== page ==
Battle to regain control of Pacifica’s WBAI continues in court

NEW YORK — Local hosts have regained access to studios at Pacifica’s WBAI but remain off the air, with control of the station subject to a pending legal dispute that is dividing the network’s board of directors. Dueling factions of the board both claim that the opposing side has misinterpreted the foundation’s bylaws. Their legal tussle has gone from state court to federal court and back to state court, with a federal judge urging the two sides to reach a deal. The legal dispute hinges on who has the power to make decisions about WBAI under Pacifica’s bylaws. But the underlying disagreements run much deeper, with competing narratives of why the layoffs occurred. While Pacifica’s leadership argues that the layoffs were a necessary response to the station’s poor financial condition, WBAI staff and supporters say the move was a coup meant to silence the iconic station’s radical voices.

Stevens’ Clerks Reflect on Justice’s Kindness, Even in Editing

Early on in her Supreme Court clerkship, Melissa Arbus Sherry mentioned to Justice John Paul Stevens that she played high school tennis. Stevens, who was an avid tennis player, suggested that they play together some time, but Sherry didn’t think much of it. Then, during lunch in the Supreme Court’s courtyard one day near the end of the term, Stevens said, “O.K., I’m gonna come pick you up tomorrow morning before court and we’re gonna go play tennis,’” recalled Sherry, now deputy managing partner of Latham & Watkins’ Washington office. “We played singles, and he beat me, very badly,” she adds, laughing. “He always had so much energy. He always had a competitive spirit about him. But it also shows to me how much of a wonderful person he was, how much he really cared about his clerkship family.”

The Long Road to Opening South Bend's Abortion Clinic

When Whole Woman’s Health of South Bend, Indiana, saw its first abortion patient on June 27, Amy Hagstrom Miller breathed a sigh of relief. “We have a green light,” she said. “We’ve booked patients. We have physicians scheduled all the way through the end of the summer.” It had been more than four years since Hagstrom Miller, the founder and CEO, first visited the college town to see if it would be a good spot for the clinic. Since then, she and local reproductive rights advocates have faced a steady stream of hurdles, ranging from skittish landlords to lawsuits, protesters, and a stonewalling state health department.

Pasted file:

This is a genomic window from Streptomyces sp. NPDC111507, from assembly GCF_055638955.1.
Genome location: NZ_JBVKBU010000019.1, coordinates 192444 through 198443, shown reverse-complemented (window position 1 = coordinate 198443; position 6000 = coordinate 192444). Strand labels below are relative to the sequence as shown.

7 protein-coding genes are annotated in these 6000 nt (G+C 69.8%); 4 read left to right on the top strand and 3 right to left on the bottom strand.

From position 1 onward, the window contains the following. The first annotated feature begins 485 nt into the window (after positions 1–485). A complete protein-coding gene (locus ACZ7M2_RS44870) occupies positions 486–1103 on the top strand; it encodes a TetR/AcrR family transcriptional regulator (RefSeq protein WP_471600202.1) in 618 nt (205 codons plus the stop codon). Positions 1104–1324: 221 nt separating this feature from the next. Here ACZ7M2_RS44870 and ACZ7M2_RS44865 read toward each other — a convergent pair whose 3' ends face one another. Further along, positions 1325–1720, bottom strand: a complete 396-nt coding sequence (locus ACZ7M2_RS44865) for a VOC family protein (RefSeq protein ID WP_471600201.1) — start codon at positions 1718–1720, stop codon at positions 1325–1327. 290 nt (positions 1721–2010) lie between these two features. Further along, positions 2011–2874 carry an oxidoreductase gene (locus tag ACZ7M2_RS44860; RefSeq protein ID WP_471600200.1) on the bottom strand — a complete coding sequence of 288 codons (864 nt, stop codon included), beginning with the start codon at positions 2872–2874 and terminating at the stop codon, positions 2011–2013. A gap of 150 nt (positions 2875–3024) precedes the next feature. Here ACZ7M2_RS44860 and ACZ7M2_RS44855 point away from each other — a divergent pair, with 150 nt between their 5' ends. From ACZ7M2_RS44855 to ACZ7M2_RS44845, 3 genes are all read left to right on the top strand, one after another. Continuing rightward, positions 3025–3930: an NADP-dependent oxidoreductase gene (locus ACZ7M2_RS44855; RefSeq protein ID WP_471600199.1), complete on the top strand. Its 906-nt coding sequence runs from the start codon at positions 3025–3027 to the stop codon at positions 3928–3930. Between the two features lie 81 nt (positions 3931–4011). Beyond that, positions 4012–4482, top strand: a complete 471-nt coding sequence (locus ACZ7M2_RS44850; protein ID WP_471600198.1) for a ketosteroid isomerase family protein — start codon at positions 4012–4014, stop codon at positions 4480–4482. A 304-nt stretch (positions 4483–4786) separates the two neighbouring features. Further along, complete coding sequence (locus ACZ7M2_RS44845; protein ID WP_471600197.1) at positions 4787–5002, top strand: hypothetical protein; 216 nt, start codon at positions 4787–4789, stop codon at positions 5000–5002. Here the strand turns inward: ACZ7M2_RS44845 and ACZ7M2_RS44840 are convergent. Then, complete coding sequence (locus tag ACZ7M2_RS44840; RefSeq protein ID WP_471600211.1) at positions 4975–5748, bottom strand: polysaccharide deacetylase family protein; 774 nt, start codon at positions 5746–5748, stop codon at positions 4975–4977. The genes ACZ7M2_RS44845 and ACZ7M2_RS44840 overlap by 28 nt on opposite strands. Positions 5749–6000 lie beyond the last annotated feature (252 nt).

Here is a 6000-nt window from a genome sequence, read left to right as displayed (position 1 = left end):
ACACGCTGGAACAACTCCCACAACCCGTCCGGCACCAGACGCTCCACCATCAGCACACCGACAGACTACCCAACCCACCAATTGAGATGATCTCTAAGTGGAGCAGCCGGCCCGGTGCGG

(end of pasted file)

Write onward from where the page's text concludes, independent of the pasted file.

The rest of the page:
Big Law Pro Bono Takes on ‘Heartbeat’ Abortion Restrictions

Within two months of Mississippi adopting one of the nation’s most-restrictive abortion laws, Paul Weiss partner Claudia Hammerman was working with reproductive rights groups to stop it in court. “I jumped at the opportunity to protect the last abortion clinic in Mississippi and support the courageous doctors who fly in from out-of-state to provide abortion care to the women of Mississippi,” the New York-based Paul Weiss partner said. The law approved in March that would prohibit abortion at six weeks, before many women even realize they’re pregnant, was blocked by a federal judge. But Hammerman says the case is far from over. Paul Weiss is one of several Big Law firms that have dedicated pro bono hours to fight a flurry of new abortion laws that opponents say will limit access to reproductive health care. While reproductive rights organizations typically lead on litigation, these lawyers play a key role in getting the work done. They provide resources, expertise, and behind-the-scenes help.